UMBC, CMSC202 Computer Science II, Spring 2007

Course Description


This course continues the development of programming and problem-solving skills, focusing on the C++ programming language, object-oriented programming and design (OOP/OOD), and improved programming practices. Topics include: Abstract Data Types (ADTs), an introduction to the C++ programming language including string and vectors, encapsulation and information hiding, inheritance and polymorphism and templates.


Other good C++ books are listed under Resources.


The formal prerequisites for this course are CMSC 201 Computer Science I and MATH 151 Calculus I (or their equivalents). From CMSC 201 you should have mastered the concepts and skills in the following table. If you are unfamiliar with a significant number of these skills and/or concepts, you should take CMSC 201.

Concepts Skills
functional/procedural abstraction writing functions
top-down design using header files
separate compilation character and string handling
libraries basic pointer manipulations
abstract data types pointers as parameters
dynamic memory allocation file I/O
recursion writing recursive functions
searching and sorting structures
  linked lists, stacks and queues


Your grade for this course will be based on 5 programming projects, 2 midterm exams, the final exam and on grades from the discussion sections (see below). The weighting of these scores are:

Discussion: 1 point x 12 = 12 points
Projects: 7 points x 5 = 35 points
Midterm Exams: 15 points x 2 = 30 points
Final Exam: 23 points x 1 = 23 points

Your final letter grade is based on the standard formula:

0 ≤ F < 60,   60 ≤ D < 70,   70 ≤ C < 80,   80 ≤ B < 90,   90 ≤ A ≤ 100.
Your grade might be curved upward, but under no circumstance will your grade be curved downward. Your grade is given for timely work done during the semester; incomplete grades will only be given for medical illness or other such dire circumstances.

Discussion Section Grades

Attendance and participation in the discussion section is required. After each meeting, each student will be assigned a grade by the teaching assistant. This grade will be on a 10-point scale reflecting the student's attendance, participation in the discussion and completion of the lab exercise. Since 14 meetings of the discussion sections have been scheduled (see list of lab exercises), it is possible to earn 2 points of extra credit from the discussions. However, if one or two discussion sections are canceled due to inclement weather, those points will not be made up. (I.e., you cannot earn extra credit from snow days.)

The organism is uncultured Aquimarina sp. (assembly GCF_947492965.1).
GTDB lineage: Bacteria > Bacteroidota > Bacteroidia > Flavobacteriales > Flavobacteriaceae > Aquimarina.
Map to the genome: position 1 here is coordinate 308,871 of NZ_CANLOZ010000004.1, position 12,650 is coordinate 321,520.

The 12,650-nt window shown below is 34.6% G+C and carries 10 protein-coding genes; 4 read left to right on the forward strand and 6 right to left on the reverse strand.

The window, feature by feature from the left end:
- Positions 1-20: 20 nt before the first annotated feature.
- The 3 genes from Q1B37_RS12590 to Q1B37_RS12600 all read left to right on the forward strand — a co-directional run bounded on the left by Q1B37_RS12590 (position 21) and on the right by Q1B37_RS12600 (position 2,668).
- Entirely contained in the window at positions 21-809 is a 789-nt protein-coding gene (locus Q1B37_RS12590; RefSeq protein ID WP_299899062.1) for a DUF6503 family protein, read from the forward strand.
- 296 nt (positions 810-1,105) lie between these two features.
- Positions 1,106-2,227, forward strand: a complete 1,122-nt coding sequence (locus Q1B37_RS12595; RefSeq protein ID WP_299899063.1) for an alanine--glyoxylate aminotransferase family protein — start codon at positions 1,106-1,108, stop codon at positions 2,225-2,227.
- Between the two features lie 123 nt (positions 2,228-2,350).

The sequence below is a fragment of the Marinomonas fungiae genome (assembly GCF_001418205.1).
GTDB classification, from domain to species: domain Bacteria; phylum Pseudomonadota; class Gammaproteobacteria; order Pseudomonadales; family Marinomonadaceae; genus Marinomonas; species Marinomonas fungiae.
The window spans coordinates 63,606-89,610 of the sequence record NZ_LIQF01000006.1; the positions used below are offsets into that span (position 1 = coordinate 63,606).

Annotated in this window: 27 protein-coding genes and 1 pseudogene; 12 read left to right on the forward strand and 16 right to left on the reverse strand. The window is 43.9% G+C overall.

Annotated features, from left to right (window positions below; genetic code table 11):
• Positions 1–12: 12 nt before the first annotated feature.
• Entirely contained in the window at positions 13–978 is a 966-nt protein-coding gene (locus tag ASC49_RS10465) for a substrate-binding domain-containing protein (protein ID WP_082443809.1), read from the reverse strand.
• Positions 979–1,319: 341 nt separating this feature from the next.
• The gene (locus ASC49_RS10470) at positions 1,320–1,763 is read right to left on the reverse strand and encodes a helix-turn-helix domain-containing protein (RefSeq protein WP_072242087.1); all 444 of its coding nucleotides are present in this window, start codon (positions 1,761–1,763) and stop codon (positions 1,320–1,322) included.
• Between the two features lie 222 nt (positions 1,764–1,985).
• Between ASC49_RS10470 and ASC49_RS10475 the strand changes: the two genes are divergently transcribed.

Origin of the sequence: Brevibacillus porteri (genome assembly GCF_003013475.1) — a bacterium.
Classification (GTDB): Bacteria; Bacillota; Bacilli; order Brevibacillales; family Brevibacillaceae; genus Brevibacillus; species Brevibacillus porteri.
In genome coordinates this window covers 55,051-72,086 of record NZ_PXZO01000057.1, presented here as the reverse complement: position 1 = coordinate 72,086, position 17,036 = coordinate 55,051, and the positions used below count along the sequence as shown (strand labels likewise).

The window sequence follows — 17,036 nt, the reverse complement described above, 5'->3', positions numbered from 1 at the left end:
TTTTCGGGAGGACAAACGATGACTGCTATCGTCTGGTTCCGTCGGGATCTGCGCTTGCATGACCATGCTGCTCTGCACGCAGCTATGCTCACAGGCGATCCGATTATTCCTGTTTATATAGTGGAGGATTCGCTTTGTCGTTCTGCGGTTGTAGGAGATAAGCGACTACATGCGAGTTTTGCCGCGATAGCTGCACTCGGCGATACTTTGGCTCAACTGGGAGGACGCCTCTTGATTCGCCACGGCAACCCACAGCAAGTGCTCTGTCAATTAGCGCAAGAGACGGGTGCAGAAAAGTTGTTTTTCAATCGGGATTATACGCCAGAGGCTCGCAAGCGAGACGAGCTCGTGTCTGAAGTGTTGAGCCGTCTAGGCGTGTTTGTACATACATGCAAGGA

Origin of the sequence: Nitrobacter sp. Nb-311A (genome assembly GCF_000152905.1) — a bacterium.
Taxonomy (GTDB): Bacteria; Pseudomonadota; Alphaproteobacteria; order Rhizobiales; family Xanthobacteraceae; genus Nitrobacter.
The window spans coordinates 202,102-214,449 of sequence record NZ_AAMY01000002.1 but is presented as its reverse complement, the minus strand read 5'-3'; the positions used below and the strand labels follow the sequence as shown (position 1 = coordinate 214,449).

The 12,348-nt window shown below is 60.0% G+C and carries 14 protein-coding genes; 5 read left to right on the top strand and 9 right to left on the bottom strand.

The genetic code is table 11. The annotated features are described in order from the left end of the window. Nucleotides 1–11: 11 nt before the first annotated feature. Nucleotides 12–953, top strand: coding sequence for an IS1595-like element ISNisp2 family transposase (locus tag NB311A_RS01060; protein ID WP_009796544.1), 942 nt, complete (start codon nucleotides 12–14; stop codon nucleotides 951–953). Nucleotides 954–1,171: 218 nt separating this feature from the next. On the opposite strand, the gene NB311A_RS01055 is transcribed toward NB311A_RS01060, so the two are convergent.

Lectures and Readings

You are expected to attend all lectures for this course. Although both instructors will cover the same general topics, you are responsible for the specifics given in your lecture section. You are expected to attend all discussion sessions, and you are responsible for all material presented there.

You are responsible for all material covered in class, even if it is not in the textbook. You are responsible for all material in the textbook readings, even if it is not covered during class. If you should happen to miss a lecture or a lab, you are responsible for getting any missed notes or announcements from a classmate.

Programming Project Policies

The critical programming skills cannot be learned simply by attending the lectures. You should budget enough time to work on the projects as well. Projects are due before midnight of the due date.

Late submissions

Projects that are up to 24 hrs late will receive a 25% penalty.

Projects more than 1 day late will receive a zero.

Project 0

In addition to the 5 graded projects, Project 0 is a mandatory ungraded project. The purpose of Project 0 is NOT to make sure you know how to use the submission system, but rather to make sure that the submission system is prepared to accept projects from your account. If you fail to submit Project 0, no future project submissions will be possible and your grade for those projects (which are graded) will suffer.

Network Outages

Network and computer failures at UMBC are a fact of life. They are out of your control and out of our control. However, they are not an excuse for a project to be submitted late, nor are they a reason for project deadlines to be extended, even if the outage occurs on the due date. Plan accordingly. Waiting to submit your project until 5 minutes before your project is due is a recipe for disaster. In the event of network outages or computer failures you are still responsible for submitting your projects on time. There are labs on campus even if your dialup or ResNet connections are down. Also, it is your responsibility to take care of any problems with your account, such as quota overages, which interfere with your ability to complete and submit projects for the course. Project extensions will not be given for such problems.